What will take Centre Stage in 2021?
Are you an event organiser, do you run an event management company or are you part of a local voluntary festival committee? Like everyone in the events and live entertainment industry, are you at a loss as to how you can sustain your events and maintain some level of engagement and activity?
2020 was a year like no other and, a bit like an earthquake, we will feel the aftershocks across all of society for many years to come. Probably no more so than by the events sector - a sector which has been decimated. Between enforced restrictions, lack of Government guidelines or guidelines that were open to interpretation, and then even further restrictions , the events industry was turned on its head.
2020 was a year like no other and, a bit like an earthquake, we will feel the aftershocks across all of society for many years to come. Probably no more so than by the events sector - a sector which has been decimated. Between enforced restrictions, lack of Government guidelines or guidelines that were open to interpretation, and then even further restrictions , the events industry was turned on its head
It is now more clear than ever before, just how important the live events sector is to our overall wellbeing. But what does 2021 hold for us - for an industry that had been taken for granted for so long but is now so badly missed?
When summer was cancelled last year , along our break away in the sun or in Galway or Donegal, we also lost our beloved festival season. There was no scramble for tickets for the hottest gig in town, but instead we were treated to performances from empty venues like Croke Park or an eerily beautiful but empty Olympia Theatre. Live streaming took centre stage in 2020.
With the public and industry eagerly anticipating a return to live performance, work continues in earnest to schedule events under whatever restrictions might be in place. However, the longer the pandemic continues, the harder it gets for festivals and event organisers to sustain hope of a ‘return to normal’ in 2021. Already it has been confirmed that the St.Patrick’s Day Festival as we know and love it, will fall victim to COVID 19 once more.
Despite these trials, we have seen the sector continue to show its diversity and tenacity, as it strives and fights to survive these most challenging times. At this stage we are all craving the buzz of a live event but at the same time, we are well aware of the need to wait it out a little longer.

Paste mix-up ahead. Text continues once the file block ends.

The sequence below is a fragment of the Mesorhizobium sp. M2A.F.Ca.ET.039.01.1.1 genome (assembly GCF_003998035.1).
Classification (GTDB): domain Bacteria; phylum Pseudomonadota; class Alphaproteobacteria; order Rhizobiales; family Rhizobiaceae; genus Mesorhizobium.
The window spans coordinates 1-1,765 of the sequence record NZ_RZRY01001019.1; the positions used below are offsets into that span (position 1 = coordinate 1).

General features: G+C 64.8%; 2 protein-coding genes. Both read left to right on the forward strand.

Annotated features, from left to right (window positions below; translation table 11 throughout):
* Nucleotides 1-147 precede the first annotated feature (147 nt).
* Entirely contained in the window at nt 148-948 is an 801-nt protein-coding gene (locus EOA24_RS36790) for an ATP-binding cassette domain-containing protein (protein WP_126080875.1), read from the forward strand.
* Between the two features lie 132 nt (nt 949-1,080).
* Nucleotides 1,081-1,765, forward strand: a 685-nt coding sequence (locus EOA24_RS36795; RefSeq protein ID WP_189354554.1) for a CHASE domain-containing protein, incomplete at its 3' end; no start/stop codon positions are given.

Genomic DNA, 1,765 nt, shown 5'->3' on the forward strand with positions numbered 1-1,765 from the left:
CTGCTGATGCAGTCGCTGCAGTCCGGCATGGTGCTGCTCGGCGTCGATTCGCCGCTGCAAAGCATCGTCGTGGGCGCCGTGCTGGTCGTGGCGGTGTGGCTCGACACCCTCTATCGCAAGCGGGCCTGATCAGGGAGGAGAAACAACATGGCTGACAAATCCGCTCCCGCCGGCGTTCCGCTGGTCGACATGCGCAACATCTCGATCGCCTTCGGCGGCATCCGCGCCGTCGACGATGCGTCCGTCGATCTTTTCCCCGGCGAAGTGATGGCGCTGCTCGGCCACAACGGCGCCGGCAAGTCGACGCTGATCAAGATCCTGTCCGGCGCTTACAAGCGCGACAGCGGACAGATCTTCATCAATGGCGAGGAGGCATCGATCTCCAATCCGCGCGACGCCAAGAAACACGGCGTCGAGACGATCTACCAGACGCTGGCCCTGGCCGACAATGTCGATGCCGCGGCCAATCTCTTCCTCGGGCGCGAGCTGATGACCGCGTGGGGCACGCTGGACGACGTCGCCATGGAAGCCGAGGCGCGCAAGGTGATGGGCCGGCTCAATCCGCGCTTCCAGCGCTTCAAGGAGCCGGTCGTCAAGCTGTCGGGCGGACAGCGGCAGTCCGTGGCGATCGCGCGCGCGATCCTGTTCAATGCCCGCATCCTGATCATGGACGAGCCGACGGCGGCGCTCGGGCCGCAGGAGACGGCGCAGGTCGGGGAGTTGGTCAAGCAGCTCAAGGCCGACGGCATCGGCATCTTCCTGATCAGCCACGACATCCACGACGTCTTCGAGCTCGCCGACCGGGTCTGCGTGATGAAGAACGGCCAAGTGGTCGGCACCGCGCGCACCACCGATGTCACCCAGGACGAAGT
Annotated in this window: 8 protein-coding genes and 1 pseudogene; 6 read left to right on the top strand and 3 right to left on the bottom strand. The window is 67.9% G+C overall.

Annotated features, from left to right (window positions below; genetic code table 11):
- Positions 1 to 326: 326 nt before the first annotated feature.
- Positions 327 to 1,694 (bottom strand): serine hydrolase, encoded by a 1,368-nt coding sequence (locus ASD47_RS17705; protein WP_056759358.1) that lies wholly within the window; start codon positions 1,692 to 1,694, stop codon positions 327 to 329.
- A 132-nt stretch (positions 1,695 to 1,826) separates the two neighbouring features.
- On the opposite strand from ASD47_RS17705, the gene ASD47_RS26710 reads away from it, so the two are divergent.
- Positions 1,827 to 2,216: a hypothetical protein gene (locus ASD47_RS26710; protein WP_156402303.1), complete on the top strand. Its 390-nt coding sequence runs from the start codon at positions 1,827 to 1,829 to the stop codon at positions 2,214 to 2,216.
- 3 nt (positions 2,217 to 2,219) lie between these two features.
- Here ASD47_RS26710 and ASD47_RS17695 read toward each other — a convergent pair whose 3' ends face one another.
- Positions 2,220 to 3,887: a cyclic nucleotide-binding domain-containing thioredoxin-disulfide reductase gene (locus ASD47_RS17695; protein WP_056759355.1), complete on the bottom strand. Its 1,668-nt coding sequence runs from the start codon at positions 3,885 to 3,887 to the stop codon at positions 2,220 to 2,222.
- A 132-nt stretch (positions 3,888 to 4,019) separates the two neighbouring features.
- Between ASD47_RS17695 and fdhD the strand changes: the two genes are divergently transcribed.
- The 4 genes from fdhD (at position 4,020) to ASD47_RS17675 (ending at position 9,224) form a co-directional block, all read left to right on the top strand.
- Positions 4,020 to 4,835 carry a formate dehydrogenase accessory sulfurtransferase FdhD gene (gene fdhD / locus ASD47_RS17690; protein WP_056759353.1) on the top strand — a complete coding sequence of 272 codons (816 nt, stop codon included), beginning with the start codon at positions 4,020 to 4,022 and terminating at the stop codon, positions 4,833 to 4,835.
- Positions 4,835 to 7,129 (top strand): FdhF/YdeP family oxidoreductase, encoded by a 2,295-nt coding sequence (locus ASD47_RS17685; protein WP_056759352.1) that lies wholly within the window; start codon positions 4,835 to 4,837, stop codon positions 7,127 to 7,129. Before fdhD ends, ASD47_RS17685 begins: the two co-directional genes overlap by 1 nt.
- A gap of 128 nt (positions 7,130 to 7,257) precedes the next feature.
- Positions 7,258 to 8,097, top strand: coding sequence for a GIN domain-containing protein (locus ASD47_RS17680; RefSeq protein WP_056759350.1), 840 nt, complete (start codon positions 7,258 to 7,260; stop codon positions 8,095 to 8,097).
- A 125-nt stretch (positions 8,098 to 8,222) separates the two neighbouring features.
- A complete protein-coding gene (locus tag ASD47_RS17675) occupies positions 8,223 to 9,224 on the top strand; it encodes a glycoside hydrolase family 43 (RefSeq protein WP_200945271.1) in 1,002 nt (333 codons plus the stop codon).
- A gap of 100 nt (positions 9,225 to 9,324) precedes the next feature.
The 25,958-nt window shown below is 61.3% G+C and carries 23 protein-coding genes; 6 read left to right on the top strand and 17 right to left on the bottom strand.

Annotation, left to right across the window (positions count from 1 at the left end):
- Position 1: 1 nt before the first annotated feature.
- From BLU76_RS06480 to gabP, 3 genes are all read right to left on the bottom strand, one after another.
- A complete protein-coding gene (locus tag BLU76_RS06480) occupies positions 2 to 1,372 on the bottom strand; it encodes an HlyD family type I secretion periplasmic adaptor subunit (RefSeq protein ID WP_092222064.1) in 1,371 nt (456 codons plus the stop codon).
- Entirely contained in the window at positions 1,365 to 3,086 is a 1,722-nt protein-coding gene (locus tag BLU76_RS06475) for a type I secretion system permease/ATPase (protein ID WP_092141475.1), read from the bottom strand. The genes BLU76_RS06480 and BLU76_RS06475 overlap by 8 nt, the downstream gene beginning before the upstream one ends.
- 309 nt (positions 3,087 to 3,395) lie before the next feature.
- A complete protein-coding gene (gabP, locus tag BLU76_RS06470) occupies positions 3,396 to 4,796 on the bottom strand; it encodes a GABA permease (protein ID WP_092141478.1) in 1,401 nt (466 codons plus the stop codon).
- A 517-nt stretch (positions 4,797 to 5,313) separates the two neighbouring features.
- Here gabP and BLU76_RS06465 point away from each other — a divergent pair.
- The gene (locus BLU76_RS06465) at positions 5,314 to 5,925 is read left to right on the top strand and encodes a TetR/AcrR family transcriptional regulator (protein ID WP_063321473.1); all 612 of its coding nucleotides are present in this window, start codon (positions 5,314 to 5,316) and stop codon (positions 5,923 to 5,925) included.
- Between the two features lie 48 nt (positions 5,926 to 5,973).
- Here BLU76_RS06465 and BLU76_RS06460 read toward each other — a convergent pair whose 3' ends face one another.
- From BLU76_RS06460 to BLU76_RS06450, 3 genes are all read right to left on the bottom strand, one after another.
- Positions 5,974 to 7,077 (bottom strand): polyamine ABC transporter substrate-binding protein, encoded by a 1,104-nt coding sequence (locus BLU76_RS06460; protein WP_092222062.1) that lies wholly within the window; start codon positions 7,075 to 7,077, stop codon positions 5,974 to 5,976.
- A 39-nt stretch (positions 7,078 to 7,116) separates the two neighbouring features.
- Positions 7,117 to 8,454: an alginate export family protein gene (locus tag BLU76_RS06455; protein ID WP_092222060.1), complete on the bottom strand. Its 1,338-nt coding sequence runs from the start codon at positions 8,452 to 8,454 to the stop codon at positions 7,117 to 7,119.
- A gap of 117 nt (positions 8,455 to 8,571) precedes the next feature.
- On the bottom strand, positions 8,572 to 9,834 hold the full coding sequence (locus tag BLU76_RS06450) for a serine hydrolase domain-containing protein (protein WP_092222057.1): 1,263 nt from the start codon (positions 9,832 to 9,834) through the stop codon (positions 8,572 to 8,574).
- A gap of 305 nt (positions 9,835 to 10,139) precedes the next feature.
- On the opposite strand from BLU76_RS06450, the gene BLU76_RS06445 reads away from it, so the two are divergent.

Pivot – reinvent – realign – reimagine – improvise…
With the guts of a year behind us, (as incredible as that sounds), we are slowly accepting that life will be lived a little differently for quite some time. As we know, we won’t have our traditional St Patricks weekend celebrations, but festival teams across the country will produce programmes rich in visual spectacles and a host of online projects. They won’t be kept down. The St.Patrick’s Day Festival team has ‘pivoted’. The 2021 Festival will happen ,albeit differently. It will happen online with ‘Six Great Virtual Days & Nights’ running from March 12th to 17th inclusive. I for one, commend their tenacity and drive and I personally can’t wait to join in the festivities.
I would imagine, 2021 will continue much in the same vein as 2020. We will continue to see a host of online streamed events until late summer, followed by a phased return for events with hybrid models bringing digital and live elements together until we ‘return to normal’ in 2022 or 2023.
Thermal Scanners, interactive wristbands and rapid testing are all being considered to enable the sector to fulfill the 2021 season. In the UK, suggestions of a government backed insurance scheme might just give a glimmer of hope in the late summer. For Ireland, I don’t envisage the government providing this support, nor do I see cancellation insurance being available to cover a worldwide pandemic. If, there is an insurer willing to provide such cover, it’s likely to be a commodity that just isn’t affordable to the events sector.
The sector must continue to lobby Government for supports for the many, many, musicians, performers, crew, infrastructure providers, event management companies and the countless others which have been affected by this crisis.
For now, until our path forward is clear and we can enjoy live events once more, as a community of entertainment consumers, we need to support this industry and continue to immerse ourselves in the amazing online content that it continues to produce for our entertainment, virtually, as it may be.
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